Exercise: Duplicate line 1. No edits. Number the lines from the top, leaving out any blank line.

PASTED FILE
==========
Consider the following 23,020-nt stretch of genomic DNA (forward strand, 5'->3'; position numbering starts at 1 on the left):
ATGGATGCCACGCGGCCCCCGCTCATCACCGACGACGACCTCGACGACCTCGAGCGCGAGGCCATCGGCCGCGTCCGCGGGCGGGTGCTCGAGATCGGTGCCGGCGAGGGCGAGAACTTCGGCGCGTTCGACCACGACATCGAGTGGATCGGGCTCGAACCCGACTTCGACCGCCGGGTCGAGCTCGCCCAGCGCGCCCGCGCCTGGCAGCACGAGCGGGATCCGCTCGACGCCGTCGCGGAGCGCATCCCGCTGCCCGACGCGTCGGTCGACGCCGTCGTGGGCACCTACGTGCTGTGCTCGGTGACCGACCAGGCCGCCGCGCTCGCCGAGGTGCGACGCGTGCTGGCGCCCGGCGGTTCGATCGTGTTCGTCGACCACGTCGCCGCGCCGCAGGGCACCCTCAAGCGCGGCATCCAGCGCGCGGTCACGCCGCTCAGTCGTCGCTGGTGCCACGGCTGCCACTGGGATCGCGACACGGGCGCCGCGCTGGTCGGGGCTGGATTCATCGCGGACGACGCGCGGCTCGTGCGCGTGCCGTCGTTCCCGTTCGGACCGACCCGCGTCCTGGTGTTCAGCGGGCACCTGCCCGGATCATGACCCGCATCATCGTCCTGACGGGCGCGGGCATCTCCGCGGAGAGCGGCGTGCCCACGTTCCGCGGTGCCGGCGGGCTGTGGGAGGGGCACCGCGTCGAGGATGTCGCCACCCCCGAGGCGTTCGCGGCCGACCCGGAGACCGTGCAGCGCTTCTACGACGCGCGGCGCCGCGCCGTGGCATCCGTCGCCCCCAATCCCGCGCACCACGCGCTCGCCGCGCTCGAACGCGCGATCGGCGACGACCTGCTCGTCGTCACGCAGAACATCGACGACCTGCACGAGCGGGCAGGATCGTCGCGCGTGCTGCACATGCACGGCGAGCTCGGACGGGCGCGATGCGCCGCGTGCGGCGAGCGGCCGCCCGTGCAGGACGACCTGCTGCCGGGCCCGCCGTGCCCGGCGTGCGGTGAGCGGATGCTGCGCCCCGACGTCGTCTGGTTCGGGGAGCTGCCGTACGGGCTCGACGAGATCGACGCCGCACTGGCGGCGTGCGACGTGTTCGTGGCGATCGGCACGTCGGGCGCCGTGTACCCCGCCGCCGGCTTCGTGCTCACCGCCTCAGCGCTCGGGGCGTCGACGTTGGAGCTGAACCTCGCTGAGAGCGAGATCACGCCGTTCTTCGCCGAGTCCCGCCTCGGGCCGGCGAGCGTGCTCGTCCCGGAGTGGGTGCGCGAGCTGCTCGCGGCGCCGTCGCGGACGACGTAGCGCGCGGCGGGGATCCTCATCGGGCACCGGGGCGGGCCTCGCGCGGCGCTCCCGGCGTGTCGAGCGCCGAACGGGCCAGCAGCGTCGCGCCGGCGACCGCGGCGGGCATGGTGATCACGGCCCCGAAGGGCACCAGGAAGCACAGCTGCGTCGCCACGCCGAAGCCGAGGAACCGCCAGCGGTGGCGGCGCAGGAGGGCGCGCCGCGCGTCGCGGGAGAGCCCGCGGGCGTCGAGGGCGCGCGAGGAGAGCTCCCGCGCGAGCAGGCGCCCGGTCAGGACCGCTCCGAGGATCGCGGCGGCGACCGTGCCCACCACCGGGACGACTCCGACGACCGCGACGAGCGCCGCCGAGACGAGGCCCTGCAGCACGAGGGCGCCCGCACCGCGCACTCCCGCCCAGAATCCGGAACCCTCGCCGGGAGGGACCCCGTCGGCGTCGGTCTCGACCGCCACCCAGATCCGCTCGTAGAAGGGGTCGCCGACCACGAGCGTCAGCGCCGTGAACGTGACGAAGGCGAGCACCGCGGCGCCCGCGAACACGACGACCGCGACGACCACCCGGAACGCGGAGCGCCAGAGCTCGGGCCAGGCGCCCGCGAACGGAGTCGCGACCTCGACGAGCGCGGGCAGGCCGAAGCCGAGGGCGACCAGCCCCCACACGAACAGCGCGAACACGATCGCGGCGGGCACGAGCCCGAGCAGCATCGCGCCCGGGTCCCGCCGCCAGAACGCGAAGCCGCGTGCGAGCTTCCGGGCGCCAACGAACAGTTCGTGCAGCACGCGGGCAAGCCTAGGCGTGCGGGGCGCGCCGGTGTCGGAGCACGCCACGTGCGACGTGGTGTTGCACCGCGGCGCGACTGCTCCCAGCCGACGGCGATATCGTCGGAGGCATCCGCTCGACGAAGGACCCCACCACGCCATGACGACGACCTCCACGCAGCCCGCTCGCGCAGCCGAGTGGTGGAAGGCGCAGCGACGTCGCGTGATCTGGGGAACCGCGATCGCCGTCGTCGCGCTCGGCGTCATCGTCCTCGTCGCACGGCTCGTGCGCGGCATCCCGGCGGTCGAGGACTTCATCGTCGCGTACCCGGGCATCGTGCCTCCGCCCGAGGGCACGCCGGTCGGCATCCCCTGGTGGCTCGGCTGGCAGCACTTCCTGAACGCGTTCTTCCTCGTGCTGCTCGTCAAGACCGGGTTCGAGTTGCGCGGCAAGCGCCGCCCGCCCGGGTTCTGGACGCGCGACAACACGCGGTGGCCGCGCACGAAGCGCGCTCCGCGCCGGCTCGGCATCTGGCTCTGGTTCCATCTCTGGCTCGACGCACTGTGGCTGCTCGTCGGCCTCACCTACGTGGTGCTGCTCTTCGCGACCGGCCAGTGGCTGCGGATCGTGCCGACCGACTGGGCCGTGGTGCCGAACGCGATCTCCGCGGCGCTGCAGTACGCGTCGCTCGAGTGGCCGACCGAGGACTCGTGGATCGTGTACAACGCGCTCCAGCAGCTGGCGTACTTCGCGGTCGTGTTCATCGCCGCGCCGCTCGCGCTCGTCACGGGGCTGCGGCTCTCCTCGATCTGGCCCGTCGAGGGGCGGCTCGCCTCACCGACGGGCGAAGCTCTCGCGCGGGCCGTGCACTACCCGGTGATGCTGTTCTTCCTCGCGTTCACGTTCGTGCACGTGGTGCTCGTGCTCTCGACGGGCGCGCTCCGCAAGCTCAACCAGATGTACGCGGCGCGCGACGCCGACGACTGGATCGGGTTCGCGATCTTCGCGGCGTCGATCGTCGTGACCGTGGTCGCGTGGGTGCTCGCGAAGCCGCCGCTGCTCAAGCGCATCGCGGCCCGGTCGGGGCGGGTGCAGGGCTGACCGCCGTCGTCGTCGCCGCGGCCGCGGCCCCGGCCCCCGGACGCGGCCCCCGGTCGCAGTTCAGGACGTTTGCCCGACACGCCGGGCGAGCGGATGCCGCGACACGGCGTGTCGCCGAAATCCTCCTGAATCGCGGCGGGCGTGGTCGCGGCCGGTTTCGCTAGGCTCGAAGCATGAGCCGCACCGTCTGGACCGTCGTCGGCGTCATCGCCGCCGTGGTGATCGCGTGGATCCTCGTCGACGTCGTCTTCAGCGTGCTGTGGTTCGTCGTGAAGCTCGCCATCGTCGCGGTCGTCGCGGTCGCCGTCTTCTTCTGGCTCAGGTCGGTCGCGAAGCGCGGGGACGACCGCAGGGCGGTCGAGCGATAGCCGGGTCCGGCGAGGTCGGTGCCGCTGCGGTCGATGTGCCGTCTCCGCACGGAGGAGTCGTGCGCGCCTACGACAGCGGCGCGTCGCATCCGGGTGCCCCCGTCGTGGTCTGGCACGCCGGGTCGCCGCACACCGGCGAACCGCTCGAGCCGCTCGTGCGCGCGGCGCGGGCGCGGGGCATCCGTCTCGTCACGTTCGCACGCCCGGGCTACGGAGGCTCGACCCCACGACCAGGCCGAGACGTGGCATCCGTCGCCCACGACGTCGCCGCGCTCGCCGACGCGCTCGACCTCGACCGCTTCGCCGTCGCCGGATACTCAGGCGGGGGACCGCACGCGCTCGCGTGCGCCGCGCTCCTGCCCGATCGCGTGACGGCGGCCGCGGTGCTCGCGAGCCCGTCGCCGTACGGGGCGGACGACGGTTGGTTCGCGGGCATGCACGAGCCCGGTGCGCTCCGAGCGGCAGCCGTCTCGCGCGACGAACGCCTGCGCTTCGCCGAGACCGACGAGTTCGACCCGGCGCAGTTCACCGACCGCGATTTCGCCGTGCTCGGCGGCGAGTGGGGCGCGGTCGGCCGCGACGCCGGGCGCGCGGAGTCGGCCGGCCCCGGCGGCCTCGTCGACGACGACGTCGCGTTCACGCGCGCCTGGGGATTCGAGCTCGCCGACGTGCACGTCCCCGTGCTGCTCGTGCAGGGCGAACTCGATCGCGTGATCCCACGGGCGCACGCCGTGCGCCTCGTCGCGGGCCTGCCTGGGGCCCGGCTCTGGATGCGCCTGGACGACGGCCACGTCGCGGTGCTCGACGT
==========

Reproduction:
Consider the following 23,020-nt stretch of genomic DNA (forward strand, 5'->3'; position numbering starts at 1 on the left):